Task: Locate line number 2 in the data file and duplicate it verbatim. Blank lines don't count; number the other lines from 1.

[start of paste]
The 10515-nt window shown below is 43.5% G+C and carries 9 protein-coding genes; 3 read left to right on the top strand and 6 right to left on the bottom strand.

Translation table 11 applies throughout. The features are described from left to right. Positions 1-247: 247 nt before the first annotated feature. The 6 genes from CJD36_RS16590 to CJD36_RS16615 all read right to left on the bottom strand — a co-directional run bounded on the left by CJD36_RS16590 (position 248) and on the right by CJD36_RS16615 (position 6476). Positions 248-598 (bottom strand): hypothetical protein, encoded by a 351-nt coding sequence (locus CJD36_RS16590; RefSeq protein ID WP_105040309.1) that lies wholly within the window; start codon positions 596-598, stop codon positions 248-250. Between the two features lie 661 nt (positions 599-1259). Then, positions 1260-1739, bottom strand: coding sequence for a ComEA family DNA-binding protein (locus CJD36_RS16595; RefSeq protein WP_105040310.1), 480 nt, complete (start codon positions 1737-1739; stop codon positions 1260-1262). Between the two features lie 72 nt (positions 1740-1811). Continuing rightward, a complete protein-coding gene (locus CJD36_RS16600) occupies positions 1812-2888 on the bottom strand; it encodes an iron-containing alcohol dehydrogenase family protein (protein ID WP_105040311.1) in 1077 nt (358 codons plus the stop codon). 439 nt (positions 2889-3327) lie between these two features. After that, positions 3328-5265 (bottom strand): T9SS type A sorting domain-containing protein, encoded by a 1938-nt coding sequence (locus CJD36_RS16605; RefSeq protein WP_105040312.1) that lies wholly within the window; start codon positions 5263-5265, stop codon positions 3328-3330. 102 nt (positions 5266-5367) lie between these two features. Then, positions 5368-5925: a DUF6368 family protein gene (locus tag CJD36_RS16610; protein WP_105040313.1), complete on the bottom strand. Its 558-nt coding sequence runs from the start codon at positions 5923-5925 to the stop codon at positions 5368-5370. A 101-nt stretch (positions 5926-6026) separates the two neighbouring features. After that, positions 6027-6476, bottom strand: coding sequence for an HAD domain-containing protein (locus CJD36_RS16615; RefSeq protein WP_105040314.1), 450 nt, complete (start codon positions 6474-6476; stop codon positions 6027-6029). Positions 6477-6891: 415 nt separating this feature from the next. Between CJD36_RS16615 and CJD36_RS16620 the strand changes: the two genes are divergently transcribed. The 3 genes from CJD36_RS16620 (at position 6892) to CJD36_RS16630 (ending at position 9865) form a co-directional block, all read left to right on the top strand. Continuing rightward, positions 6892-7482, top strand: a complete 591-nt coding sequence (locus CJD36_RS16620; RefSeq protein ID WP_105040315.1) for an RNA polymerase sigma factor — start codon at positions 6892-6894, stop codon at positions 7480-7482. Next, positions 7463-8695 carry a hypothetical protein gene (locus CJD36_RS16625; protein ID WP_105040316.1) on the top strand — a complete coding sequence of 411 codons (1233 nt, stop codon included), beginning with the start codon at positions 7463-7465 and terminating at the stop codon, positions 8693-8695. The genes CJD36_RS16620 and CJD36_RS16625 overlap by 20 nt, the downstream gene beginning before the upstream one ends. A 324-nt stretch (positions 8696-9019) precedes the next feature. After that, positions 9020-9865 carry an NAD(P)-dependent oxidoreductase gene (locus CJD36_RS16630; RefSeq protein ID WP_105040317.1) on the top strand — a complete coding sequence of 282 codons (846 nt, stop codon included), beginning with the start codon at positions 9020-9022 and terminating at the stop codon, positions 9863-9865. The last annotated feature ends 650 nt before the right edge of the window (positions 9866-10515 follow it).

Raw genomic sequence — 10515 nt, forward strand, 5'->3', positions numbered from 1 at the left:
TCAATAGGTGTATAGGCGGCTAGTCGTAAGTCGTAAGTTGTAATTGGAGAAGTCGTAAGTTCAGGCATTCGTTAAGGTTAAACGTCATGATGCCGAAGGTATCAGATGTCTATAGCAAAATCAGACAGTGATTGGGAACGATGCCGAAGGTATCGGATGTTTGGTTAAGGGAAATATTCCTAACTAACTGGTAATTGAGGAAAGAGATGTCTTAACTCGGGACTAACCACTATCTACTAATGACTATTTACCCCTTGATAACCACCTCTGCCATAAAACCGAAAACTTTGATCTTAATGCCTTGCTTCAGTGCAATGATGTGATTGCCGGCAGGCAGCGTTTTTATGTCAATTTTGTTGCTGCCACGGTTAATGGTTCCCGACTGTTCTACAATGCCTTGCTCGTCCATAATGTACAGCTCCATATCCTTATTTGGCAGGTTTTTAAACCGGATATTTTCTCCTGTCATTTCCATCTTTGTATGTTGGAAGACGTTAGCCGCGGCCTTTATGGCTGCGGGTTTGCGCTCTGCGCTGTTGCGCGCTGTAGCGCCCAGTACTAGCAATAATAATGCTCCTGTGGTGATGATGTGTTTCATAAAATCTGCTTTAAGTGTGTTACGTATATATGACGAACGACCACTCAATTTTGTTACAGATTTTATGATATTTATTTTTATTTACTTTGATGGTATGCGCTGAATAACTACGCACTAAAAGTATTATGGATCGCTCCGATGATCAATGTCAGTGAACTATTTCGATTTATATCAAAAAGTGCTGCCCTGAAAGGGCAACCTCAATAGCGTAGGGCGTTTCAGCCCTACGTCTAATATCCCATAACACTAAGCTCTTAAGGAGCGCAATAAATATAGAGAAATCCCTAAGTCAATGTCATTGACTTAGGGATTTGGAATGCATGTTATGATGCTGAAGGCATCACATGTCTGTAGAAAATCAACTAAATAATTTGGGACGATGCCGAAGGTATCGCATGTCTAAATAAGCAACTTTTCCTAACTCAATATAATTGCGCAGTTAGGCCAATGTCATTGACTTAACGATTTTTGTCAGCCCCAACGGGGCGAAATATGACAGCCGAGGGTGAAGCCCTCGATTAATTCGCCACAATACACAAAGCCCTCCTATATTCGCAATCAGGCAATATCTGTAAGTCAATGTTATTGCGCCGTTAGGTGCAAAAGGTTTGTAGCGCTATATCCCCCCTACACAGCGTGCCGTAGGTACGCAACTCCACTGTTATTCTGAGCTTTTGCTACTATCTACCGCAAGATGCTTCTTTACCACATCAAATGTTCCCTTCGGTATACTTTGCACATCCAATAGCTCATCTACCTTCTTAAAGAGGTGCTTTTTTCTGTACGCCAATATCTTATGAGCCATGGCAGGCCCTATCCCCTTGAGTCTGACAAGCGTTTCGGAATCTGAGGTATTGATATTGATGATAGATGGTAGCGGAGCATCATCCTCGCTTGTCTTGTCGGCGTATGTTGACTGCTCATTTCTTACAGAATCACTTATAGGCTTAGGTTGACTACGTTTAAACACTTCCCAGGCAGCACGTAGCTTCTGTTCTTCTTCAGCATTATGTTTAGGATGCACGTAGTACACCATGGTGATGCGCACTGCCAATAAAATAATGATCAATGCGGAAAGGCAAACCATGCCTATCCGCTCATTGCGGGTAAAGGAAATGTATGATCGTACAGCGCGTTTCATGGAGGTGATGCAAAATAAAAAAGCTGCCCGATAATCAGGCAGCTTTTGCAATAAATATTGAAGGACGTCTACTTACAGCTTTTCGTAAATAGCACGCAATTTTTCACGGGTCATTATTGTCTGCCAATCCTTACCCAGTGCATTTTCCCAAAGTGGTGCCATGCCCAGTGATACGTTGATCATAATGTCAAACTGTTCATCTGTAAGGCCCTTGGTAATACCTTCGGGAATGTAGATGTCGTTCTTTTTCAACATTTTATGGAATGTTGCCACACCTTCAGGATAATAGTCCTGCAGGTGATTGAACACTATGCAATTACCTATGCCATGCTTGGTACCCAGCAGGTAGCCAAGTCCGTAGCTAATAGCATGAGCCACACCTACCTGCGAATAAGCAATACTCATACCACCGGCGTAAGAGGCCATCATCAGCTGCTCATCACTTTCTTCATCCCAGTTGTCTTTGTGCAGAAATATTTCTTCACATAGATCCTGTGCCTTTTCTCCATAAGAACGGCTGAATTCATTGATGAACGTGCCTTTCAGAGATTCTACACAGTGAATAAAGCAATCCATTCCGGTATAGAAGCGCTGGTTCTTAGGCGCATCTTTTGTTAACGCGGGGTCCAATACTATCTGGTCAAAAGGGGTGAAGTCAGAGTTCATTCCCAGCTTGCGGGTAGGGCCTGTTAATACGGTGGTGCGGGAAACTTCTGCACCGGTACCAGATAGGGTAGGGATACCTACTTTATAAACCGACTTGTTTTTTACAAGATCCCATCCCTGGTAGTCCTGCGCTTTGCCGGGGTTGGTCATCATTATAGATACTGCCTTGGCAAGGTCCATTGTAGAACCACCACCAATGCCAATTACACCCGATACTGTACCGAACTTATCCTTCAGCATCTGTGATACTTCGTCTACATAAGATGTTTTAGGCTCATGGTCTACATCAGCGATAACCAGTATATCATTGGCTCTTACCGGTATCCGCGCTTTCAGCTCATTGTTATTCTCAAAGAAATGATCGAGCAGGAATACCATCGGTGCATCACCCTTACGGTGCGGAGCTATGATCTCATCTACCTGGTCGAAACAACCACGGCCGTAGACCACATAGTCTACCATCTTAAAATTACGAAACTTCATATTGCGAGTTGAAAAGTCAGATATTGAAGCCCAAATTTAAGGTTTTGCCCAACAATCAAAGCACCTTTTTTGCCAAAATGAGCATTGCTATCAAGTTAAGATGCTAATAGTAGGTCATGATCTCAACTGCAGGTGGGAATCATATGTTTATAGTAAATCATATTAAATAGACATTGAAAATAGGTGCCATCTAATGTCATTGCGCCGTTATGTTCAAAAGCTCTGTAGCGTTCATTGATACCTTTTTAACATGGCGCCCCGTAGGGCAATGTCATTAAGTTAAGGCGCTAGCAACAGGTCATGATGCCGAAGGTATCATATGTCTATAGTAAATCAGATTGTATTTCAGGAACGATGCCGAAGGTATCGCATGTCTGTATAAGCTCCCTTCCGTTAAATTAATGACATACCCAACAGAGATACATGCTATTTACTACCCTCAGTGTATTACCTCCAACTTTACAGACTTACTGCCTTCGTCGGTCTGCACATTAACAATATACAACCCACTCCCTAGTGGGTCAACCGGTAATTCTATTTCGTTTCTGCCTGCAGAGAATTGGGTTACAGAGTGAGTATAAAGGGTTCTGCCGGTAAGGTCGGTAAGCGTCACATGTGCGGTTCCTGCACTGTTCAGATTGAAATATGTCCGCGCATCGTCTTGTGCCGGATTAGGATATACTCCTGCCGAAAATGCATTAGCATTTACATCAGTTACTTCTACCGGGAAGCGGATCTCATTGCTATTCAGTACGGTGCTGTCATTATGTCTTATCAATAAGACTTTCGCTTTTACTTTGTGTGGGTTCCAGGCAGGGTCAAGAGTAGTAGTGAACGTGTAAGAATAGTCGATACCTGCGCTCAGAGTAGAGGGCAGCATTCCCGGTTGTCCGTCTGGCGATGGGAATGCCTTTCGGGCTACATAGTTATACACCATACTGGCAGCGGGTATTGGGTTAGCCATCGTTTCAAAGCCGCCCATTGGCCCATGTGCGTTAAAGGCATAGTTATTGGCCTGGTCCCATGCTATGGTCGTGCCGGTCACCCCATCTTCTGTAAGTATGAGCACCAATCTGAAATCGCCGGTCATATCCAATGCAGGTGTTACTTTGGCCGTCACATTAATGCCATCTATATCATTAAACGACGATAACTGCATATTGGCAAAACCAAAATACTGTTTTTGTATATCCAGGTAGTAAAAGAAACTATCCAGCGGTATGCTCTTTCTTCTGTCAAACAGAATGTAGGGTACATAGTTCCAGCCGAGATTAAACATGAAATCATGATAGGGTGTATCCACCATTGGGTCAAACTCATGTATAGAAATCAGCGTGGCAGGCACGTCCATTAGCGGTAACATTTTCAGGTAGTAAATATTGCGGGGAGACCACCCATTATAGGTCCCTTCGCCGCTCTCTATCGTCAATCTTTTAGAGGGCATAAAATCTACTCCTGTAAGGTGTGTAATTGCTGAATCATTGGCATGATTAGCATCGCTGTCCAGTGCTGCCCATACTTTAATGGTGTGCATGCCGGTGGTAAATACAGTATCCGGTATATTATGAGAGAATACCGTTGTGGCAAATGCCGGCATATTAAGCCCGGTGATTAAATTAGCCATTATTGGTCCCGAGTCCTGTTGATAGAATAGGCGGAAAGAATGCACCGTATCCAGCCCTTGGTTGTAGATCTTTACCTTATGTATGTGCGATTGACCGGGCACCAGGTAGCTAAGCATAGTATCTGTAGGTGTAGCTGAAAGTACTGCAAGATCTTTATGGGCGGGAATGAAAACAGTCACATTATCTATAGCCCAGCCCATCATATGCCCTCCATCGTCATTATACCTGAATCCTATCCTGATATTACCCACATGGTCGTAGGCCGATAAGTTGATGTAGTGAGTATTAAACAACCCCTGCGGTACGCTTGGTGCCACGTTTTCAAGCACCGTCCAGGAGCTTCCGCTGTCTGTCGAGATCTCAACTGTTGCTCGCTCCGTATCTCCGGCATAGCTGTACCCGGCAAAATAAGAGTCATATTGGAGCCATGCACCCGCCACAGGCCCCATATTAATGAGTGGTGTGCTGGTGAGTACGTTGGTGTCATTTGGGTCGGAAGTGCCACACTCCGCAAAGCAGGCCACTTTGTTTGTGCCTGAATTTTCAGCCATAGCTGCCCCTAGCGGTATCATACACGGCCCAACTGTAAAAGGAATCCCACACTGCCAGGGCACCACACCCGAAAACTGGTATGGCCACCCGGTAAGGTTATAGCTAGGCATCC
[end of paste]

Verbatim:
Translation table 11 applies throughout. The features are described from left to right. Positions 1-247: 247 nt before the first annotated feature. The 6 genes from CJD36_RS16590 to CJD36_RS16615 all read right to left on the bottom strand — a co-directional run bounded on the left by CJD36_RS16590 (position 248) and on the right by CJD36_RS16615 (position 6476). Positions 248-598 (bottom strand): hypothetical protein, encoded by a 351-nt coding sequence (locus CJD36_RS16590; RefSeq protein ID WP_105040309.1) that lies wholly within the window; start codon positions 596-598, stop codon positions 248-250. Between the two features lie 661 nt (positions 599-1259). Then, positions 1260-1739, bottom strand: coding sequence for a ComEA family DNA-binding protein (locus CJD36_RS16595; RefSeq protein WP_105040310.1), 480 nt, complete (start codon positions 1737-1739; stop codon positions 1260-1262). Between the two features lie 72 nt (positions 1740-1811). Continuing rightward, a complete protein-coding gene (locus CJD36_RS16600) occupies positions 1812-2888 on the bottom strand; it encodes an iron-containing alcohol dehydrogenase family protein (protein ID WP_105040311.1) in 1077 nt (358 codons plus the stop codon). 439 nt (positions 2889-3327) lie between these two features. After that, positions 3328-5265 (bottom strand): T9SS type A sorting domain-containing protein, encoded by a 1938-nt coding sequence (locus CJD36_RS16605; RefSeq protein WP_105040312.1) that lies wholly within the window; start codon positions 5263-5265, stop codon positions 3328-3330. 102 nt (positions 5266-5367) lie between these two features. Then, positions 5368-5925: a DUF6368 family protein gene (locus tag CJD36_RS16610; protein WP_105040313.1), complete on the bottom strand. Its 558-nt coding sequence runs from the start codon at positions 5923-5925 to the stop codon at positions 5368-5370. A 101-nt stretch (positions 5926-6026) separates the two neighbouring features. After that, positions 6027-6476, bottom strand: coding sequence for an HAD domain-containing protein (locus CJD36_RS16615; RefSeq protein WP_105040314.1), 450 nt, complete (start codon positions 6474-6476; stop codon positions 6027-6029). Positions 6477-6891: 415 nt separating this feature from the next. Between CJD36_RS16615 and CJD36_RS16620 the strand changes: the two genes are divergently transcribed. The 3 genes from CJD36_RS16620 (at position 6892) to CJD36_RS16630 (ending at position 9865) form a co-directional block, all read left to right on the top strand. Continuing rightward, positions 6892-7482, top strand: a complete 591-nt coding sequence (locus CJD36_RS16620; RefSeq protein ID WP_105040315.1) for an RNA polymerase sigma factor — start codon at positions 6892-6894, stop codon at positions 7480-7482. Next, positions 7463-8695 carry a hypothetical protein gene (locus CJD36_RS16625; protein ID WP_105040316.1) on the top strand — a complete coding sequence of 411 codons (1233 nt, stop codon included), beginning with the start codon at positions 7463-7465 and terminating at the stop codon, positions 8693-8695. The genes CJD36_RS16620 and CJD36_RS16625 overlap by 20 nt, the downstream gene beginning before the upstream one ends. A 324-nt stretch (positions 8696-9019) precedes the next feature. After that, positions 9020-9865 carry an NAD(P)-dependent oxidoreductase gene (locus CJD36_RS16630; RefSeq protein ID WP_105040317.1) on the top strand — a complete coding sequence of 282 codons (846 nt, stop codon included), beginning with the start codon at positions 9020-9022 and terminating at the stop codon, positions 9863-9865. The last annotated feature ends 650 nt before the right edge of the window (positions 9866-10515 follow it).